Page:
CBO Says Lower Health Care Costs Act Could Save $7.6 Billion by 2029

According to the Congressional Budget Office (CBO), enacting the bill would increase direct spending by about $18.7 billion and increase direct revenues by $26.2 billion, resulting in a net decrease in the deficit of $7.6 billion by 2029.
Kelly Davio
July 17, 2019
The Congressional Budget Office (CBO) has released its score of the Senate Committee on Health, Education, Labor, and Pensions’ proposed bill, S.1895, the Lower Health Care Costs Act. According to the CBO, enacting the bill would increase direct spending by about $18.7 billion and increase direct revenues by $26.2 billion, resulting in a net decrease in the deficit of $7.6 billion by 2029.

The proposed legislation comprises 5 elements: ending surprise medical bills, reducing the prices of prescription drugs, improving transparency in health care, improving public health, and improving the exchange of health information.

Among those sections, elements aimed at reducing drug prices would be responsible for a substantial share of the savings; the CBO says that these provisions would result in a net decrease in the deficit of $4.6 billion over the coming decade.

Key to reducing drug prices are several of the bill’s provisions that apply to generics and biosimilars. According to the CBO, some of these elements of the bill would allow generics and biosimilars to reach the market sooner, leading to a decline in federal spending on prescription drugs and subsidies for health insurance.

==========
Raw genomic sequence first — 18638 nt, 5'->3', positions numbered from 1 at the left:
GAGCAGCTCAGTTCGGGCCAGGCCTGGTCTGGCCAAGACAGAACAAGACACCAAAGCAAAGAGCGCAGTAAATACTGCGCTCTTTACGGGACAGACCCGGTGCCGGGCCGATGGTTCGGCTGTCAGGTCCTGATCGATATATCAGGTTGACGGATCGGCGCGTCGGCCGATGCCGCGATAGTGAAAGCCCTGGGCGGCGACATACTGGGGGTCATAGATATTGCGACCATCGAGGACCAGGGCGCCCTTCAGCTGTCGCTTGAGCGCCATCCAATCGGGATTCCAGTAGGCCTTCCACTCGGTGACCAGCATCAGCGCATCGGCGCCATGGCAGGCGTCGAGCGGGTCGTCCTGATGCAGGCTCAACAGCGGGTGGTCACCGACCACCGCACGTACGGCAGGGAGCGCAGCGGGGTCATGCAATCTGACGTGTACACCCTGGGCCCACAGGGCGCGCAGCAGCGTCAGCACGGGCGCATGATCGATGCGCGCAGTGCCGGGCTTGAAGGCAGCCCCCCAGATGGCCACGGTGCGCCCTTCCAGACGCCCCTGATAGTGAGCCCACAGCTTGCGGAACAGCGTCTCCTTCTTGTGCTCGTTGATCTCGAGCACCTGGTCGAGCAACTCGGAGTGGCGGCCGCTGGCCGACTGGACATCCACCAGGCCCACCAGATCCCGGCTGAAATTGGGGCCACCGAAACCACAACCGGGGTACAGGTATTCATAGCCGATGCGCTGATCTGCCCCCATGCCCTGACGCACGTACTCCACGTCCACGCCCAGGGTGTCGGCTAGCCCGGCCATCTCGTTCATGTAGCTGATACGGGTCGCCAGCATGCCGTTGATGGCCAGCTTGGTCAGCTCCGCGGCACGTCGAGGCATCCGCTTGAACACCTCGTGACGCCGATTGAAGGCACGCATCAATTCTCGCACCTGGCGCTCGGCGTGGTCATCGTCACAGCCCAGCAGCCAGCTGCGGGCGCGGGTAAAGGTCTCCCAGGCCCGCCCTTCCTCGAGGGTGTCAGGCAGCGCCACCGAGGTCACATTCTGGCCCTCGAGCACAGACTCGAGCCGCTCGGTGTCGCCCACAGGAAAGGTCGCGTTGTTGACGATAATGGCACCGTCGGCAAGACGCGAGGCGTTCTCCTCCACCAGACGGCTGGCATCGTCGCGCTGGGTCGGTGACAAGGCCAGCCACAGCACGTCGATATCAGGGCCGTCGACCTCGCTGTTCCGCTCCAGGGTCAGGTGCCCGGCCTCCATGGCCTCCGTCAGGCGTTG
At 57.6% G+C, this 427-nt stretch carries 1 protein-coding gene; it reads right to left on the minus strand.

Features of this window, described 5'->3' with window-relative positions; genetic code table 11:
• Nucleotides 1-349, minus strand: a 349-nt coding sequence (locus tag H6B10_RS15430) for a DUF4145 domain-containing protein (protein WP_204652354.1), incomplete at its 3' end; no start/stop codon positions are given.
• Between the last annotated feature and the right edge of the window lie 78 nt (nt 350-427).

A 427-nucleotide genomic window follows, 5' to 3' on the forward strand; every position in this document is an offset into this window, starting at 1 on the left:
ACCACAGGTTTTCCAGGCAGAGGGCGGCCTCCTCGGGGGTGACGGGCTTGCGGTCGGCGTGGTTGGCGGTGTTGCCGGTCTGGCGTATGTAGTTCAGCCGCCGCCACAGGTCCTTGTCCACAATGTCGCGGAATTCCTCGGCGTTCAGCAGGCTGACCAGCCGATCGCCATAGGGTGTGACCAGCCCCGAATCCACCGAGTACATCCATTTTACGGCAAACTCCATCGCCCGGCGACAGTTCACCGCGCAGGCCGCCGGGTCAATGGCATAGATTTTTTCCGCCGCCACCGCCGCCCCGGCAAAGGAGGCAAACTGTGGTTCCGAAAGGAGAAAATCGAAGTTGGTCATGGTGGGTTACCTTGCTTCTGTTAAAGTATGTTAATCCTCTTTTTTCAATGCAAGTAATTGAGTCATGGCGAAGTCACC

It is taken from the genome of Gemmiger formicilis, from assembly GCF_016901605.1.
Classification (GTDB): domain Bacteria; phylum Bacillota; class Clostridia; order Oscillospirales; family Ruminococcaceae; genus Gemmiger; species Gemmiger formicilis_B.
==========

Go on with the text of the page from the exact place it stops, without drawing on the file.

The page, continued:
Provisions in this portion of the bill would allow the FDA to:
  • Deny a citizen petition if the agency determines that the petition was submitted with the intent to delay competition from a generic or biosimilar
  • Allow the FDA to approve some generics if no first generic applicant has received full approval
  • Allow the approval of a generic for marketing even if safety information on the reference product’s label is protected by market exclusivity by requiring a statement of appropriate safety information on the generic’s label
  • Allow generic and biosimilar makers to sue drug makers that do not make samples of their products available for testing
  • Eliminate the requirement for biosimilar or generic makers to use the same risk management system as the branded product’s maker
The CBO states that the section of the bill providing the right to sue over sample availability and removal of the requirement to share a risk management system would, on its own, account for more than $3.7 billion in savings over 10 years. This substantial reduction in the deficit would result, in part, from the ability of generics and biosimilars to reach the market 1 to 2 years earlier, on average.


 

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